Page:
Effect of saxagliptin as add-on therapy in patients with poorly controlled type 2 diabetes on insulin alone or insulin combined with metformin.

To evaluate efficacy and safety of saxagliptin as add-on therapy in patients with type 2 diabetes (T2D) with inadequate glycemic control on insulin alone or combined with metformin.
Adults (n = 455) with HbA(1c) 7.5-11% on stable insulin therapy (30-150 U/day ± metformin) for at least 8 weeks were stratified by metformin use and randomly assigned 2:1 to receive saxagliptin 5 mg or placebo once daily for 24 weeks. Patients were to maintain stable insulin doses but these could be decreased to reduce risk of hypoglycemia. Patients with hyperglycemia or substantially increased insulin use were rescued with a flexible insulin regimen and remained in the study. Metformin doses were kept stable. The primary efficacy endpoint was change in HbA(1c) from baseline to week 24 (or rescue).
Patients treated with saxagliptin versus placebo had significantly greater reductions in adjusted mean HbA(1c) (difference: -0.41%, p < 0.0001), postprandial glucose (PPG) 180-minute area under the curve (-3829.8 mg·min/dL, p = 0.0011), and 120-minute PPG (-23.0 mg/dL, p = 0.0016) at 24 weeks. Treatment with saxagliptin resulted in similar reductions in HBA(1c) relative to placebo, irrespective of metformin treatment. At 24 weeks, difference in adjusted mean fasting plasma glucose for saxagliptin versus placebo was -4.02 mg/dL (p = 0.3958); 17.3% and 6.7% of patients in the saxagliptin and placebo groups, respectively, achieved HbA(1c) < 7%. Mean change from baseline in body weight at week 24 was 0.39 kg for saxagliptin and 0.18 kg for placebo. Hypoglycemia was reported in 18.4% and 19.9% of patients in the saxagliptin and placebo groups, respectively (confirmed hypoglycemia: 5.3%, 3.3%). Other adverse events reported in at least 5% of patients were urinary tract infection (saxagliptin, placebo: 5.9%, 6.0%), influenza (3.0%, 6.6%), and pain in extremity (1.6%, 6.0%).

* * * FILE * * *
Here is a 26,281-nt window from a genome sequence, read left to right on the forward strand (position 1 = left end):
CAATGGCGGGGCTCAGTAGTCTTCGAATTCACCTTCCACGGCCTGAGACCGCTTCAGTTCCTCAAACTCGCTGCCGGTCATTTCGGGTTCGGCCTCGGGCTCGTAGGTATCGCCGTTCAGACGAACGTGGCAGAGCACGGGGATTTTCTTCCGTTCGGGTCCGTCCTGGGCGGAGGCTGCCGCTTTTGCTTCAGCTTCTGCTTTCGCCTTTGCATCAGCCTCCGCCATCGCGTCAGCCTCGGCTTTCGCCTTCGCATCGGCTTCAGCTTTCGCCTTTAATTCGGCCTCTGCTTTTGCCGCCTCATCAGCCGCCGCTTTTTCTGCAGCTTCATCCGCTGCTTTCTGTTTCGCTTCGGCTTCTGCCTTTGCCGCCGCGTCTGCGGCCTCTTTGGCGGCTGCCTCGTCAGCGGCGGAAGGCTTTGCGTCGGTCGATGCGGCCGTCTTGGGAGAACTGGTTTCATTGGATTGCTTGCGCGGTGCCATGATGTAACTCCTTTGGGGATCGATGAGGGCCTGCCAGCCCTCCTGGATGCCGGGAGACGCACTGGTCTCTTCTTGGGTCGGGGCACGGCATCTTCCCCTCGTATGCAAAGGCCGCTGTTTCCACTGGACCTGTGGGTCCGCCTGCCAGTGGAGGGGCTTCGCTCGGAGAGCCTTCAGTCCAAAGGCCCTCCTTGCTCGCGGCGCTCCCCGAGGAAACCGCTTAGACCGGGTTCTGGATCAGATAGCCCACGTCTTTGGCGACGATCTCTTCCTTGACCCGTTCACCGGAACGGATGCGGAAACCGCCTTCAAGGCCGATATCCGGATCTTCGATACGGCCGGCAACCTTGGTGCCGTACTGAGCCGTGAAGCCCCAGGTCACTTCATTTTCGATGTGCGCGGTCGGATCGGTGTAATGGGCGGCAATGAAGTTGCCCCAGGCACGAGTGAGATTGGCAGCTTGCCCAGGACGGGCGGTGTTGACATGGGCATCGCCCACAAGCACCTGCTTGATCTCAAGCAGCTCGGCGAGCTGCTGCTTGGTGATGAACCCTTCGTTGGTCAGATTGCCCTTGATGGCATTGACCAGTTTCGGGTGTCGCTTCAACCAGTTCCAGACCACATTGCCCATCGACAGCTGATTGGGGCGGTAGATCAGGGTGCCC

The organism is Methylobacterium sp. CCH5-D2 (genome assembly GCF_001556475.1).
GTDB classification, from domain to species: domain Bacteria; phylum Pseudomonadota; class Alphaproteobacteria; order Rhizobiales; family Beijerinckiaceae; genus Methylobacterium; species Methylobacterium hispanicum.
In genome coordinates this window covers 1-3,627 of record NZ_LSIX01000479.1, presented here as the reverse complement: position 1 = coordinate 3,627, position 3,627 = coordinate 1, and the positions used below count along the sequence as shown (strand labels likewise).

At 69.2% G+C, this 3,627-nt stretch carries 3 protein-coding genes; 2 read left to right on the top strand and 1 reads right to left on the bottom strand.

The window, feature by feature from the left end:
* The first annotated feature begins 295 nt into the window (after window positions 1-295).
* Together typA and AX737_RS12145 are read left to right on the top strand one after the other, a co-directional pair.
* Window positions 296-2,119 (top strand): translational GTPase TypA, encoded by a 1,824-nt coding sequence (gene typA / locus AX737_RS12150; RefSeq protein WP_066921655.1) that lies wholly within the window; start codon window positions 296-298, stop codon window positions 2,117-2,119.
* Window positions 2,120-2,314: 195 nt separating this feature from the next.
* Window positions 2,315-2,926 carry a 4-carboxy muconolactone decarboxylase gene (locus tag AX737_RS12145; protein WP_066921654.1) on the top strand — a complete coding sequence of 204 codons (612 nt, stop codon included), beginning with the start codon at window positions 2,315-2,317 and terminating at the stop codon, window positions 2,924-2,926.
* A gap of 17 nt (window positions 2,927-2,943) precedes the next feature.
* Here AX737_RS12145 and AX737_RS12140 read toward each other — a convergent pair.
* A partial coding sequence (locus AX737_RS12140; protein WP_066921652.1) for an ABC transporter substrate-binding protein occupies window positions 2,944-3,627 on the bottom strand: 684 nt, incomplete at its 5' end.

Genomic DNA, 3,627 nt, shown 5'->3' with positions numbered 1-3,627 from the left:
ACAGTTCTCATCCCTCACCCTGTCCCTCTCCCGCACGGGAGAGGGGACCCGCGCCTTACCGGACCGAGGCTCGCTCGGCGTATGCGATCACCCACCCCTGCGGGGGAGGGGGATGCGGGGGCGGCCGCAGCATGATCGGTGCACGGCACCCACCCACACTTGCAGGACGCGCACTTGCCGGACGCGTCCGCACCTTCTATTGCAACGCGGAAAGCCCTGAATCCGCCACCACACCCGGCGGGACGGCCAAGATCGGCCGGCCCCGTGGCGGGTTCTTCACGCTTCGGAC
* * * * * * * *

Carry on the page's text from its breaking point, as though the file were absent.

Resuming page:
Saxagliptin 5-mg once-daily add-on therapy improves glycemic control in T2D patients on insulin alone or combined with metformin and is generally well-tolerated. NCT00757588.
AuthorsAnthony H Barnett, Bernard Charbonnel, Mark Donovan, Douglas Fleming, Roland Chen
JournalCurrent medical research and opinion (Curr Med Res Opin) Vol. 28 Issue 4 Pg. 513-23 (Apr 2012) ISSN: 1473-4877 [Electronic] England
PMID22313154 (Publication Type: Clinical Trial, Phase III, Journal Article, Multicenter Study, Randomized Controlled Trial, Research Support, Non-U.S. Gov't)
Chemical References
  • Dipeptides
  • Dipeptidyl-Peptidase IV Inhibitors
  • Hypoglycemic Agents
  • Insulin
  • Metformin
  • saxagliptin
  • Adamantane
  • Adamantane (administration & dosage, adverse effects, analogs & derivatives)
  • Adolescent
  • Adult
  • Aged
  • Diabetes Mellitus, Type 2 (drug therapy)
  • Dipeptides (administration & dosage, adverse effects)
  • Dipeptidyl-Peptidase IV Inhibitors (administration & dosage, adverse effects)
  • Double-Blind Method
  • Drug Therapy, Combination (methods)
  • Female
  • Humans
  • Hypoglycemic Agents (administration & dosage, adverse effects)
  • Insulin (administration & dosage, adverse effects)
  • Male
  • Metformin (administration & dosage, adverse effects)
  • Middle Aged

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